Things took a terrible, and ultimately fatal, turn for the worst for a hunting guide and his client in Wyoming when they were attacked by a pair of grizzly bears.
The bear attack occurred Friday in an area near the borders of the Grand Teton and Yellowstone National Parks, and while the client managed to escape with his life, the guide was not so lucky.
Mark Uptain, a 37-year-old father of five, was attacked and mauled to death by two bears, a mother and cub, while the men were field dressing an elk they had shot the day before but had only just then tracked and found.
The pair of bears reportedly ignored the dead elk and “aggressively charged” and began to maul the two men, wounding client Corey Chubon and killing Uptain. Chubon, a resident of Florida, was hospitalized with injuries but has since been released.
Recounting his near-death experience, Chubon said, “I don’t even know if I would ever even imagine seeing something like that happening in my life. In probably one of the most poignant moments of all of it, when that bear did have me by the back of the leg, thinking to myself, this is it, this is my death, this is how I’m dying.”
Bears found and euthanized
Wildlife authorities later tracked down and euthanized the two grizzly bears believed responsible for the mauling.
“All available evidence indicates that these two bears were the bears involved in the Terrace Mountain attack,” said Rebekah Fitzgerald, a spokeswoman for the Wyoming Game and Fish Department, in a statement on Sunday.
According to USA Today, the bears will be forensically tested to confirm that they were the bears that killed Uptain, as well as to determine if they suffered any sort of underlying medical issues or had previously been relocated by wildlife officials.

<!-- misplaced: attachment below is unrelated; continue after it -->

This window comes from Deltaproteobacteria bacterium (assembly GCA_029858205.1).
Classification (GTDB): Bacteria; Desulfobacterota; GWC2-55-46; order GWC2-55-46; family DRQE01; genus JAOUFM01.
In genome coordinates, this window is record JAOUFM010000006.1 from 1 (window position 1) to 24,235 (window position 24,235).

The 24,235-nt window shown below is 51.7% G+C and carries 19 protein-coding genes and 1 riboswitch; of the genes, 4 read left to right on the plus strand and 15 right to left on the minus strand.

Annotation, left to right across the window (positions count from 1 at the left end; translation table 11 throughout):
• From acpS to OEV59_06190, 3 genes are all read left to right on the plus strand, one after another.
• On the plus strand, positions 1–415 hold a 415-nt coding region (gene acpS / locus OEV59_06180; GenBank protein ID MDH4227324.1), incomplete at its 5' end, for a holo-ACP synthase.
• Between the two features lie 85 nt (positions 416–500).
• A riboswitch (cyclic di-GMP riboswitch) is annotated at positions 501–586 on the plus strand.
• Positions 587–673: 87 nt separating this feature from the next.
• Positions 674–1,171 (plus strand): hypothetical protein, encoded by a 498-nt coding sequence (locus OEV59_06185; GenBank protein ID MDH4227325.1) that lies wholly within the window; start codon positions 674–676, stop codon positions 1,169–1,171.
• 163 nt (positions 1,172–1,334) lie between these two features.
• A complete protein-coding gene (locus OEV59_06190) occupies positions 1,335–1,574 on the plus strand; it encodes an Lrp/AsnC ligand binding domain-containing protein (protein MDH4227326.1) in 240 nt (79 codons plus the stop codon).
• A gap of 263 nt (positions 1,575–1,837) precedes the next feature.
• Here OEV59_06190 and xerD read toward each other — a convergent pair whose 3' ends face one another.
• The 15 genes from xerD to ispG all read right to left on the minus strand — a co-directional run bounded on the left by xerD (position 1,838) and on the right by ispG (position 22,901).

Population in need of management
The fatal attack came shortly after a Wyoming judge had issued a temporary halt to a state-planned special hunt intended to manage the rapidly growing grizzly bear population in the region.
Grizzly bears were recently removed from the protections provided by the Endangered Species Act by the Trump administration because their population numbers are flourishing.
Hunting groups had feared there would be an attack like this if the population wasn’t culled to an extent. “I can only imagine how horrific this was. You’ve got a bear population that’s basically un-hunted, is an apex predator, and has no fear of humans,” said hunting guide and grizzly hunting community spokesman Sy Gilliland.
Uptain leaves behind a wife and five children. A GoFundMe account has been set up by a friend on behalf of his surviving family.
In light of this tragedy, hopefully the courts will step aside and allow the state of Wyoming to better manage its growing and no longer endangered grizzly bear population.